Ottawa

City set to OK $57M overhaul for sewage plant

The City of Ottawa is considering a $57-million upgrade to the Robert O. Pickard Environmental Centre that would allow the sewage treatment plant to generate all its own power, making it less vulnerable to grid failures caused by natural disaster.

Upgrade would make Robert O. Pickard facility energy self-sufficient, city says

The Robert O. Pickard Environmental Centre treats 415 million litres of wastewater per day before pumping it back into the Ottawa River. (City of Ottawa)

The City of Ottawa is considering a $57-million upgrade to the Robert O. Pickard Environmental Centre that would allow the sewage treatment plant to generate all its own power, making it less vulnerable to grid failures caused by natural disaster.

The facility in Beacon Hill in Ottawa's east end treats 415 million litres of waste water a day before pumping it back into the Ottawa River.

The plant already has three co-generation engines that turn some methane into heat and power, but they're 22 years old and need to be replaced.

"Let's say those [co-generation] engines that are well beyond life expectancy start to fail — then we'd have big problems at the plant, so this is a critical renewal," said Kevin Wylie, general manager of public works and environmental services.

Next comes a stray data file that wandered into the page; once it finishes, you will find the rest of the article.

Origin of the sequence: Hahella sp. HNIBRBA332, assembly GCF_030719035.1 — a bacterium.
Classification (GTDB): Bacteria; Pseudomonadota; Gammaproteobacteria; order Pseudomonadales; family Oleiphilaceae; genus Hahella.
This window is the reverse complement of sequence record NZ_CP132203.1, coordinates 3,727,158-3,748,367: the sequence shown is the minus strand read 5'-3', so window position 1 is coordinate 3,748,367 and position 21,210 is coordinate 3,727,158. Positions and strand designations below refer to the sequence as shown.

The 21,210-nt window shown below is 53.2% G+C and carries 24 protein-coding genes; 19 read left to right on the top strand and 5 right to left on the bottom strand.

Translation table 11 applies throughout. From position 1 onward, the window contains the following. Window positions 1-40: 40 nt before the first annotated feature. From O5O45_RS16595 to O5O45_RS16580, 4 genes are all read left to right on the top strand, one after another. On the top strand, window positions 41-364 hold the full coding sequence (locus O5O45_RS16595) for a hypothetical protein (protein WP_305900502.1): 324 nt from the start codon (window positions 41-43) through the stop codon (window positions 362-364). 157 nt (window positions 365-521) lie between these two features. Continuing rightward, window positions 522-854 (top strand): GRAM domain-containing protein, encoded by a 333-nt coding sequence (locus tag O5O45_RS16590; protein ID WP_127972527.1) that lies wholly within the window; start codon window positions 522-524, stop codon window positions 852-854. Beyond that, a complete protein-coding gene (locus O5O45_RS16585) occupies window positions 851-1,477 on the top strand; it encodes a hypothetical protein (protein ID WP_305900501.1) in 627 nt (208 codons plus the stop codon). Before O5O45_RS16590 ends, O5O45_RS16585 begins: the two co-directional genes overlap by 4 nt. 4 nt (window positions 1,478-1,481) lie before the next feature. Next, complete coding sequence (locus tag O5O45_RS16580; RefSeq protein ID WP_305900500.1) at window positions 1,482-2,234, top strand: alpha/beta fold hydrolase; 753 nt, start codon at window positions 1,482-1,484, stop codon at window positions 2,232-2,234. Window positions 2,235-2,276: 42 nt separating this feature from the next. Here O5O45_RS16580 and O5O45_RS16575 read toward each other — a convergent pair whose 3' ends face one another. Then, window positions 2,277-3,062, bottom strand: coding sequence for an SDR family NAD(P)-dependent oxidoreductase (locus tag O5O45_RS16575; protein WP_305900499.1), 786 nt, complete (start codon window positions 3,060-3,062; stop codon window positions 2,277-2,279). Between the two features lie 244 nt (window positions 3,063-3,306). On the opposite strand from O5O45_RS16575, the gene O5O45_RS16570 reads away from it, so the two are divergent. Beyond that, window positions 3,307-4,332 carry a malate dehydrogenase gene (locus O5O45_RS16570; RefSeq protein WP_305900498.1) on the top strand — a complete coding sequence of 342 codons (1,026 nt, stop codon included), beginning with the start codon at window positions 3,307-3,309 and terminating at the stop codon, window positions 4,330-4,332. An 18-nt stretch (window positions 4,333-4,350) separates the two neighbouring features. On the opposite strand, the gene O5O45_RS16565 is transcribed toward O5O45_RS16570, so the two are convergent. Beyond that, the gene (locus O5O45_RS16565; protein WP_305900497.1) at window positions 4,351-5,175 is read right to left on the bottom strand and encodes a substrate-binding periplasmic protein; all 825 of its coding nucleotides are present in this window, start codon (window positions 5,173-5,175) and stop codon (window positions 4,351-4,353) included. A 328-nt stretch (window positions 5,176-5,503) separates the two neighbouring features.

Kevin Wylie is general manager of public works and environmental service for the City of Ottawa. (Kate Porter/CBC)

The idea is to build four new 1,000-kilowatt engines by 2024 that can produce all the heat and power the plant needs.

"We'll be able to totally island off the plant from the electrical grid in the case of some kind of catastrophic event that would cause the electricity to go out," said Wylie.

Right now, backup diesel generators can do the job for 12 hours. After that, sewage would bypass the plant and go straight into the Ottawa River, although that hasn't happened in 25 years, Wylie noted.

Less GHG, lower bills

Wylie said the new co-generation engines will also save the city $80 million over 25 years on its hydro and natural gas bills, and reduce greenhouse gases at the same time. 

Right now, for instance, the plant is unable to use 30 per cent of the methane that's produced from water treatment process, so it's flared off.

By installing the fourth engine and rerouting heating loops so they can serve the whole plant, the city thinks it can cut greenhouse gas emissions by an extra 1,565 tonnes, or the equivalent of taking 328 vehicles off the road.

The city already has $15.4 million set aside for the upgrades, but would have to fund the other $41.8 million from a waste water reserve fund. Councillors on the city's environmental protection, water and waste management committee suggested Wylie and his staff also seek out grants to help fund the project.

If city council gives its approval on Oct. 23, the upgrades would be done by Envari Energy Solutions Inc., an arm of Hydro Ottawa, and be completed by 2024.

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